Best Math Review Book For Child Going Into Highschool Reviews Half of a Yellow Sun, A Book Review

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Half of a Yellow Sun, A Book Review

Half of a yellow suna novel about the Biafra-Nigerian civil war, by Chimamanda Ngozi Adichie.

Half of a yellow sun it was a novel i read last summer. My sister had mentioned the book because it reminded her of what happened during the 1967-1970 Biafra civil war against Nigeria. The key to reading it, however, came after the Igbo Women’s Association of Connecticut, USA (IWAC) tried, but failed, in their effort to invite the author to her twentieth debut anniversary .

Born in 1961, he was six when the war started and nine when it ended. I consider myself a child of the civil war. But until now I had hated reopening those old wounds and nightmares lurking in my memory that the war had created.

The book begins with a long journey; Pretty Olanna, who has a twin sister named Kainene, was visiting Nigeria from London, where she attended school. Odenigbo was a professor of mathematics at the University of Nigeria, Nsukka. Serendipity struck and they met in Ibadan. Olanna liked Odenigbo’s maverick and rugged nature, so she ditched Mohammed, her Hausa boyfriend of northern descent, and eloped with the teacher in Nsukka.

Ugwu, a young boy from a rural area, was the couple’s servant. Ugwu reverently called Odenigbo “master”. The young man quickly copied the haughty manners of the cultured and civilized as he cooked and served the Master’s colleagues, who often visited to discuss the ideals of post-independence Nigeria.

About a quarter of the way into the novel, the noose around its social drama begins to tighten when Major Nzeogwu, an Igbo man of southern origin, stages a coup d’état that results in a massacre disproportionate number of northern leaders. One such leader was the Sardauna of Sokoto. Swept away by the prevailing sentiment of nationalist idealism, some of the Igbos gloated over the killings.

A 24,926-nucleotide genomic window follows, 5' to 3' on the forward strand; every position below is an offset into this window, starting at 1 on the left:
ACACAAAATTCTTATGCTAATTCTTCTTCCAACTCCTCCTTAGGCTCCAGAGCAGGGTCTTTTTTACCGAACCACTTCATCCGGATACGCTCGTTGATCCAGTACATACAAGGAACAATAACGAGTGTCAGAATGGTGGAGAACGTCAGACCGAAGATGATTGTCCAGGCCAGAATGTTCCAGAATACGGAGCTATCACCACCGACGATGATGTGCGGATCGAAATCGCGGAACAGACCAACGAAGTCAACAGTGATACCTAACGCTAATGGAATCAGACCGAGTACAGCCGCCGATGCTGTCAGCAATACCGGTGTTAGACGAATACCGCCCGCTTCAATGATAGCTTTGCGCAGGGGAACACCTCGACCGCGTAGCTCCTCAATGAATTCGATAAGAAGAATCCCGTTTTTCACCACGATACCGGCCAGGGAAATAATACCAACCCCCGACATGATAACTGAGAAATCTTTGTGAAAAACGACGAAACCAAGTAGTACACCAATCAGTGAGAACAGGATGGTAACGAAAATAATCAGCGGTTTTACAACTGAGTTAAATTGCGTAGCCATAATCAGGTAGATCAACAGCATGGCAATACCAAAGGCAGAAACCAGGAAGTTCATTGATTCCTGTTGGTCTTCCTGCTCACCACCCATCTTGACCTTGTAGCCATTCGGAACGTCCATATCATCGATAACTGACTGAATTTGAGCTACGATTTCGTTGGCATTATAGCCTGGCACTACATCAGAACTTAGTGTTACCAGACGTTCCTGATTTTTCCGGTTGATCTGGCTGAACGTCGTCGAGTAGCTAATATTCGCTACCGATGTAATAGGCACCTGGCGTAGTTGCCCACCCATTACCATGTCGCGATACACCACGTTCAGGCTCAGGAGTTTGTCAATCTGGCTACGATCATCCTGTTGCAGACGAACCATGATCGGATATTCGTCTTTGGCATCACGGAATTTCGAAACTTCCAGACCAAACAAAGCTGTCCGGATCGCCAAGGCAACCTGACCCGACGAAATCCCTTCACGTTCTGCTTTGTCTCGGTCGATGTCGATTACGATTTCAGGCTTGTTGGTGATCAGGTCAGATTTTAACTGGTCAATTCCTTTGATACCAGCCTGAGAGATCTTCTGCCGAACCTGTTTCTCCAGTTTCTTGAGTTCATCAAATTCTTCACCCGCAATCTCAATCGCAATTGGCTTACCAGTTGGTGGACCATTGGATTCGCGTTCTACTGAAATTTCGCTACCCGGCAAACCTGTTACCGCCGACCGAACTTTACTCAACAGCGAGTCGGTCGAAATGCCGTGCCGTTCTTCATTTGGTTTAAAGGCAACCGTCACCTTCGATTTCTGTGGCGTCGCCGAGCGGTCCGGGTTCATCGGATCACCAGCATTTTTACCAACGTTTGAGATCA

In a response against the coup, and perhaps in an inevitable rage that erupted from a long-standing antipathy against the Igbos, the Hausas not only killed many Igbo officers; they followed it with the killing of the Igbo men, women and children who lived among them, the Igbos being a peripatetic group of people.

Unable to stop the merciless massacre, the Igbos left the northern part of Nigeria and returned to the south, their original geographical home. They established their own sovereign state which they called Biafra. Angered by this decision for survival and self-sufficiency, the Federal Republic of Nigeria invaded them. The Igbos fought back. The Federal Republic cut them off from trade and food, and left them to die.

By the end of the war, it had brought out the best and worst of Igbo humanity: people who would die for their fellow men and people who would betray their fellow men.

The book is tainted by a series of love triangles. Olanna had an affair with Richard, her twin sister’s European lover, while the Master knocked up the village girl her mother had wanted him to marry instead of Olanna. Ugwu also had his share of peccadilloes, sleeping with Chinyere, a girl from the house of one of Odenigbo’s friends.

Before the war ended, one of the twin sisters disappeared. Rather than face the certainty of her death, the family chose to cling to the illusory hope that she was alive somewhere, wandering, perhaps amnesiac, which summed up most of the emotional mix of conflict.

My sister is right. The book captures the general atmosphere, the angst, the expectations and ultimately the despair of the Igbos during the civil war.

The author portrays the general social ills created by civil war: families crammed into one room, hunger, starvation, betrayal, revenge, brutality, and yes, promiscuity. Using phrases like “a wooden comb” took my imagination forty years back in time.

What surprised me about the book is the litany of lewd scenes it contains. Characters are constantly sliding, falling, pushing and penetrating each other with little warning.

When my fifteen-year-old son asked me what the book was about, I told him that the author was writing about the social and political turmoil that existed during the Biafra-Nigeria civil war. “It’s a book for adults,” I quickly added. The numerous sex scenes, although in poor taste, compel the reader to turn to the next page.

The biggest moment of euphoria for me came when Tanzania became the first country in the world to recognize the plight of Biafra and the Igbos. It was a brave act that saved thousands of Igbo children who would have otherwise starved to death. Someone worked tirelessly to make it happen.

Born in 1977, Chimamanda Adichie was ten years too late to witness the start of the war, but that has not stopped her from giving a good testimony of what happened. A good read.

To see who brought about Tanzania’s breakthrough, I suggest the author and his readers look at Chapter 10 of Austin SO Okwu’s memoirs, To Truth for Justice and Honor: A Memoir of a Nigerian-Biafran Ambassador.

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